That’s my psychiatrist. I was in his office a few weeks ago for my quarterly med check. For those of you that haven’t had the pleasure, it’s a frustrating process, much like trying to tune Django Reinhadrt’s guitar while he’s playing. I guess the frustration was visible on my face prompting this comment. If not the look on my face, then the fact that I promptly burst into tears when it said it. But then I realized that I was being exactly like Chief Justice Roberts and his pneumatic tubes.
But I’m getting ahead of myself.
Chief Justice Roberts’ 2014 Annual Report concentrated on technology, specifically PACER and the upcoming US Supreme Court electronic case system. He started and ended with a cute anecdote about the pneumatic tube system that the court used to deliver decisions to the reporter pool. Nowhere does he use the phrases “totally inadequate”, “criminally useless” or “national embarrassment”, so obviously I took issue with his report.
The first problem is that he doesn’t seem to realize that the court is still effectively using pneumatic tubes. Just faster ones. Because really, an emailed or otherwise digitally distributed PDF of a court decision is not that functionally different than a printed copy sent through a tube. This is why, when discussing information, I harp so much on the content/container/conveyance definitions and descriptors. All pneumatic tubes and PACER do is handle the conveyance of information. They do nothing to add the myriad enhancements that are now possible, enhancements that allow for tools and analyses we never knew we needed.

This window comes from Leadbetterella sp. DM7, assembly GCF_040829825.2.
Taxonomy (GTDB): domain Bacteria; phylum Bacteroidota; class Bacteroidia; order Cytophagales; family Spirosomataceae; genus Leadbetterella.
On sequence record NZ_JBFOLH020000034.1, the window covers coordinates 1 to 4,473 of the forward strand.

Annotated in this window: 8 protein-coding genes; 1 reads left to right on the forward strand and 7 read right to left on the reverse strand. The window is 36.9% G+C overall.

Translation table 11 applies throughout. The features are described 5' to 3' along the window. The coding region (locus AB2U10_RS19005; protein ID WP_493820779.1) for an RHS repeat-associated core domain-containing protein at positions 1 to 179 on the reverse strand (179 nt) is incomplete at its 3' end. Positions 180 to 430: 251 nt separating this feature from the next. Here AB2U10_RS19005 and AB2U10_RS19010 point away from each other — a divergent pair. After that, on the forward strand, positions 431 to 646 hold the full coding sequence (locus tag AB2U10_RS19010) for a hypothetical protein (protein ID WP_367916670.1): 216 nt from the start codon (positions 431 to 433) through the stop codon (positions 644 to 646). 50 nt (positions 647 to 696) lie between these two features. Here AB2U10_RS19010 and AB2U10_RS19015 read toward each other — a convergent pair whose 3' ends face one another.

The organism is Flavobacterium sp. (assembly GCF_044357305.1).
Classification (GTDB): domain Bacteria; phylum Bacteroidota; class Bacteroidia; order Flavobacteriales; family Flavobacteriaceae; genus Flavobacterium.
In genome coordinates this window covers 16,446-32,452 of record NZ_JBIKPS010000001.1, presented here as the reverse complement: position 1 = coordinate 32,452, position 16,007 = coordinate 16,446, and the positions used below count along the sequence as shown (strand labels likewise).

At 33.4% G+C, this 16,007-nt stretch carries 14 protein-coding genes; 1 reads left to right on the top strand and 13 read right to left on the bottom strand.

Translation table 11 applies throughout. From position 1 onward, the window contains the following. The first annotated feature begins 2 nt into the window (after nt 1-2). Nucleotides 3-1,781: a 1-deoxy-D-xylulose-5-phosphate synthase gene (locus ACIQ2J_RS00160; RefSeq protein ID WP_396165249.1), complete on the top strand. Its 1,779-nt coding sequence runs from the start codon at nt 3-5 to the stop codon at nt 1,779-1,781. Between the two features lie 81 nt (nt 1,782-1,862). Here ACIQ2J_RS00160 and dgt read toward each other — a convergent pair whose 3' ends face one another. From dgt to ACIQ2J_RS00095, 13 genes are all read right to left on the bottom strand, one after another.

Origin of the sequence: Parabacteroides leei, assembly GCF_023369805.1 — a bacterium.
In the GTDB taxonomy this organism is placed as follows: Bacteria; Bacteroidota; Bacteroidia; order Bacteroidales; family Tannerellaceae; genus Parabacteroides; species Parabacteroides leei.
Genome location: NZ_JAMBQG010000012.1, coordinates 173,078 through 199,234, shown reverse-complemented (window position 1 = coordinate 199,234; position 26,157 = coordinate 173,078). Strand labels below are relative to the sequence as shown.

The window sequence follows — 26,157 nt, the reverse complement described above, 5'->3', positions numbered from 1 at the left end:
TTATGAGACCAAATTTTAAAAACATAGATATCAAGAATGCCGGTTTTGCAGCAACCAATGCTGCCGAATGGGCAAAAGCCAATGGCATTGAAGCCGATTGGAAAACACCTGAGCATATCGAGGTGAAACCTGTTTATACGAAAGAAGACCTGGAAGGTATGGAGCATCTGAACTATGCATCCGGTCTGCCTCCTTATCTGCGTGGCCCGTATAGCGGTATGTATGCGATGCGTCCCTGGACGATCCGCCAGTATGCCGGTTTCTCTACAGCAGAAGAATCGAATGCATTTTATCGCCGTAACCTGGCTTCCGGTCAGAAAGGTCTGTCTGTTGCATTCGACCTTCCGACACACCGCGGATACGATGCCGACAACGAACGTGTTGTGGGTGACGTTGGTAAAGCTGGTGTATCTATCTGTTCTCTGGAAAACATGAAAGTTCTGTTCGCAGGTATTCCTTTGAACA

Obviously this is more on the geeky knowledge side of things that I don’t really expect the Chief to be able to know off the top of his head. After all, I still don’t get the Well Pleaded Complaint rule. We all have our areas of expertise, is what I’m trying to say. But I hope to heck that the people hired to create the new electronic case management system do and create as system that is more than a PDF warehouse.
So anyway, back to the tubes, and a more subtle, philosophical difference I have with The Chief. The court was slow to adopt the use of pneumatic tubes and didn’t abandon them until 1971. Honestly? I always just assumed that the communication system of the court between judges and the staff was some sort of Terry Gilliam-esque steampunk nightmare, so I’m actually impressed it’s been 40 years since they stopped using pneumatic tubes. But ignoring the “justice delayed is justice denied” maxim, it’s a good thing courts are slow, he says.
Federal judges are stewards of a judicial system that has served the
Nation effectively for more than two centuries. Like other centuries-old
institutions, courts may have practices that seem archaic and inefficient—
and some are. But others rest on traditions that embody intangible wisdom.
Judges and court executives are understandably circumspect in introducing
change to a court system that works well until they are satisfied that they are
introducing change for the good.
As technology proceeds apace, we cannot be sure what changes are in
store, for the courts or society generally. Innovations will come and go, but
the judiciary will continue to make steady progress in employing new
technology to provide litigants with fair and efficient access to the courts.
Statements like this and my other life experiences have led me to realize that there are two types of people in the world: Those that view technology as a tool, a weapon, a magic bullet, something to fix problems. And, on the other side, those that view technology as an element of life itself and its incorporation is both a given and constantly moving target. Technology as a tool or technology as part of an ever changing process. The Chief, in waiting for the right court system seems to be part of the former group.
I can understand. I was doing the same thing with my anti-depressants. It’s scary to realize that you’ll never be “done.” That you can never settle in and stop worrying about changes. That you’ll have to be constantly vigilant and look for improvements or changes. It sucks. I know. I would give anything for all interfaces to stay the same forever and ever! But those days are gone and not coming back.
The perfect technology is a moving target that we’ll never hit.